and for lower taxa see text
|The range of Paeonia.|
The peony or paeony is a flowering plant in the genus Paeonia, the only genus in the family Paeoniaceae. They are native to Asia, Europe and Western North America. Scientists differ on the number of species that can be distinguished ranging from 25 to 40, although the current consensus is 33 known species. The relationships between the species need to be further clarified.
Most are herbaceous perennial plants 0.25–1 metre (0.82–3.28 ft) tall, but some are woody shrubs 0.25–3.5 metres (0.82–11.48 ft) tall. They have compound, deeply lobed leaves and large, often fragrant flowers, in colors ranging from purple red to white or yellow, in late spring and early summer.
Peonies are among the most popular garden plants in temperate regions. Herbaceous peonies are also sold as cut flower on a large scale, although generally only available in late spring and early summer.
- 1 Description
- 2 Taxonomy
- 3 Distribution
- 4 Chemistry and biological activity
- 5 Cultivation
- 6 Uses
- 7 Culture
- 8 References
- 9 External links
All Paeoniaceae are deciduous perennial herbs or shrubs, with thick storage roots and thin roots for gathering water and minerals. Some species are caespitose, because the crown produces adventitous buds, while others have stolons. They have rather large compound leaves without glands and stipules, and with anomocytic stomata. In the woody species the new growth emerges from scaly buds on the previous flush or from the crown of the rootstock. The large bisexual flowers are mostly single at the end of the stem. In P. emodi, P. lactiflora, P. veitchii and many of the cultivars these contributed to, few additional flowers develop in the axils of the leaves. Flowers close at night or when the sky is overcast. Each flower is subtended by a number of bracts, that may form a sort of involucre, has 3-7 tough free sepals and mostly 5-8, but occasionally up to 13 free petals. These categories however are intergrading, making it difficult to assign some of them, and the number of these parts may vary. Within are numerous (50–160) free stamens, with anthers fixed at their base to the filaments, and are sagittate in shape, open with longitudal slits at the outer side and free pollen grains which have three slits or pores and consist of two cells. Within the circle of stamens is a more or less prominent, lobed disc, which is presumed not to excrete nectar. Within the disk is a varying number (1-15) of separate carpels, which have a very short style and a decurrent stigma. Each of these develops into a dry fruit (which is called a follicle), which open with a lengthwise suture and each of which contain one or a few large fleshy seeds. The annual growth is predetermined: if the growing tip of a shoot is removed, no new buds will develop that season.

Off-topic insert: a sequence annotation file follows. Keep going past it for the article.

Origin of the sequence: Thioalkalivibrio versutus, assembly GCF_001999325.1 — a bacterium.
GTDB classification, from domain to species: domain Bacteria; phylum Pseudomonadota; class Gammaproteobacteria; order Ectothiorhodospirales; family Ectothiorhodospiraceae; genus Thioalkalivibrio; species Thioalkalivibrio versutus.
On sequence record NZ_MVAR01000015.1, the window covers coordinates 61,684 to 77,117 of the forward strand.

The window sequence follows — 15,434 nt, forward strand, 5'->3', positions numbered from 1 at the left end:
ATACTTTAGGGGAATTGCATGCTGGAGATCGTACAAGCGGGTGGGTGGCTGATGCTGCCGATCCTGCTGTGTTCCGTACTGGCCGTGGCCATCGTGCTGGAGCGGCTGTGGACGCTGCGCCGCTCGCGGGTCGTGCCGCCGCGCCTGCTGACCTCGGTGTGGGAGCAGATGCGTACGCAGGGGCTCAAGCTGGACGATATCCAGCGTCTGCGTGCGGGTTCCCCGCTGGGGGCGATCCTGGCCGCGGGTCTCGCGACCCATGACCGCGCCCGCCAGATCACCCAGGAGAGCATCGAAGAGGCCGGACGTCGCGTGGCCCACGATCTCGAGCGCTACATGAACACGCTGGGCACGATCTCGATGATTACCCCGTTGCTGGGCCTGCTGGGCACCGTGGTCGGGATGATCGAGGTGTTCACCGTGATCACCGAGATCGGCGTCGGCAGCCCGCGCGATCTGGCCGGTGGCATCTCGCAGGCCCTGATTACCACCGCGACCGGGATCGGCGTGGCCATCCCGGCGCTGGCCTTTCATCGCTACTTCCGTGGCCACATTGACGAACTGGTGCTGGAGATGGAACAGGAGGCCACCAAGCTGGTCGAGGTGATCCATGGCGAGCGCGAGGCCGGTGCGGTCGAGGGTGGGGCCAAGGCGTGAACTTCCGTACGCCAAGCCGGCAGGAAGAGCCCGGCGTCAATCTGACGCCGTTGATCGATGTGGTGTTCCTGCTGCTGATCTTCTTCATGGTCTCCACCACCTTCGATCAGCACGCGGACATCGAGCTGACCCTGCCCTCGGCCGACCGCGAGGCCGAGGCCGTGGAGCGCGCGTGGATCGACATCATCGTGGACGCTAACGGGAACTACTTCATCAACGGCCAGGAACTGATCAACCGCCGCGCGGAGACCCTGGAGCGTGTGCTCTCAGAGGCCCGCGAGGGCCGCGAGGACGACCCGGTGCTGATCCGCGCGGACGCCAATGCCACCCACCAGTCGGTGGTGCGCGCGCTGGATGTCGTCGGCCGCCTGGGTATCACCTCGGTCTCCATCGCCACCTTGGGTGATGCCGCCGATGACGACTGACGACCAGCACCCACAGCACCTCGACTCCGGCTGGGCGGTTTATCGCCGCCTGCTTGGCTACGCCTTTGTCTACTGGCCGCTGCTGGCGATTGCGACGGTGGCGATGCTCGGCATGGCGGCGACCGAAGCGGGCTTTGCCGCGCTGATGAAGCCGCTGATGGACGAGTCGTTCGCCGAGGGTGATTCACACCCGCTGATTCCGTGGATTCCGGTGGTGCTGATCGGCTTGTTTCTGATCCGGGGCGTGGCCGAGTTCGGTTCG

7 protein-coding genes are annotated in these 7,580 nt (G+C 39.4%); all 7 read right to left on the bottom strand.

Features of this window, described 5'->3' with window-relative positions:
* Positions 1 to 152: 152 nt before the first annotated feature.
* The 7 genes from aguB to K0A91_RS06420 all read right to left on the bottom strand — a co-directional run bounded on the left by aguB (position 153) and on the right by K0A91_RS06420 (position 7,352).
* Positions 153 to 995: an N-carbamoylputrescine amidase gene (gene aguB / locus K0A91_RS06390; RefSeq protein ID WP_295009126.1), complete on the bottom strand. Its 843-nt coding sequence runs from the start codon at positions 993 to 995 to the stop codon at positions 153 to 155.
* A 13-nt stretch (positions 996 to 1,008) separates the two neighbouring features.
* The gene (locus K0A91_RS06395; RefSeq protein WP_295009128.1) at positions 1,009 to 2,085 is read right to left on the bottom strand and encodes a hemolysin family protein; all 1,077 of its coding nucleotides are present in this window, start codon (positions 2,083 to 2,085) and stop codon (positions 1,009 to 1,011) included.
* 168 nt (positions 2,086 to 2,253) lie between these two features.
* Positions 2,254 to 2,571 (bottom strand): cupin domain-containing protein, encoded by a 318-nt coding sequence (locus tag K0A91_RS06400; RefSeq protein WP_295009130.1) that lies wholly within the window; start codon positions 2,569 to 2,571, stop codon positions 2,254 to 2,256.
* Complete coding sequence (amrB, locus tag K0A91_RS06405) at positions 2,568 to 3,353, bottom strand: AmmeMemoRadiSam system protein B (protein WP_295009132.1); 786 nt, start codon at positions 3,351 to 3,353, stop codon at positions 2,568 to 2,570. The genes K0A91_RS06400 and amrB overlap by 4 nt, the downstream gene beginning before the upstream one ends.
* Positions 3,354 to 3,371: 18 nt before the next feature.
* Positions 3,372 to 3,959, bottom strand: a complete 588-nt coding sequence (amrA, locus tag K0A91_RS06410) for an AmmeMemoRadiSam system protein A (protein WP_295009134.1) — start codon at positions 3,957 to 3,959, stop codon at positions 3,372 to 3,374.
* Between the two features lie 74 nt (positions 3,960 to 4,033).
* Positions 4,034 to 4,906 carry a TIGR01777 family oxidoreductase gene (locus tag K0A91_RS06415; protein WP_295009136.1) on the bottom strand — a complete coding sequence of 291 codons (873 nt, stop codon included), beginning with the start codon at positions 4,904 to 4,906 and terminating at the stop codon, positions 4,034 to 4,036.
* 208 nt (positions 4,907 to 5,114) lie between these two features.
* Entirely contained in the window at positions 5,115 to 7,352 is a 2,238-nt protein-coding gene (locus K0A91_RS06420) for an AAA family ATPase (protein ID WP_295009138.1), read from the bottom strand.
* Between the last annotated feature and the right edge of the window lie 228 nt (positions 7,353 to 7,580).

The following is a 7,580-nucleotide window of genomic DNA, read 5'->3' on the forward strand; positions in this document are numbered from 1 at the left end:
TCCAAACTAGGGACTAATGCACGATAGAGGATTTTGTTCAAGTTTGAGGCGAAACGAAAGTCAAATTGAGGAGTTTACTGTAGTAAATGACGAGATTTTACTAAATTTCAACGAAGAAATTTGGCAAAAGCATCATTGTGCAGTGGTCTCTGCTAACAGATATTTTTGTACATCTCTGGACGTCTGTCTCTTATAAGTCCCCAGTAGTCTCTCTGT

Paeoniaceae are dependent on C3 carbon fixation. They contain ellagic acid, myricetin, ethereal oils and flavones, as well as crystals of calcium oxalate. The wax tubules that are formed primarily consist of palmitone (the ketone of palmitic acid).
The basic chromosome number is five. About half of the species of the section Paeonia however is tetraploid (4n=20), particularly many of those in the Mediterranean region. Both allotetraploids and autotetraploids are known, and some diploid species are also of hybrid origin.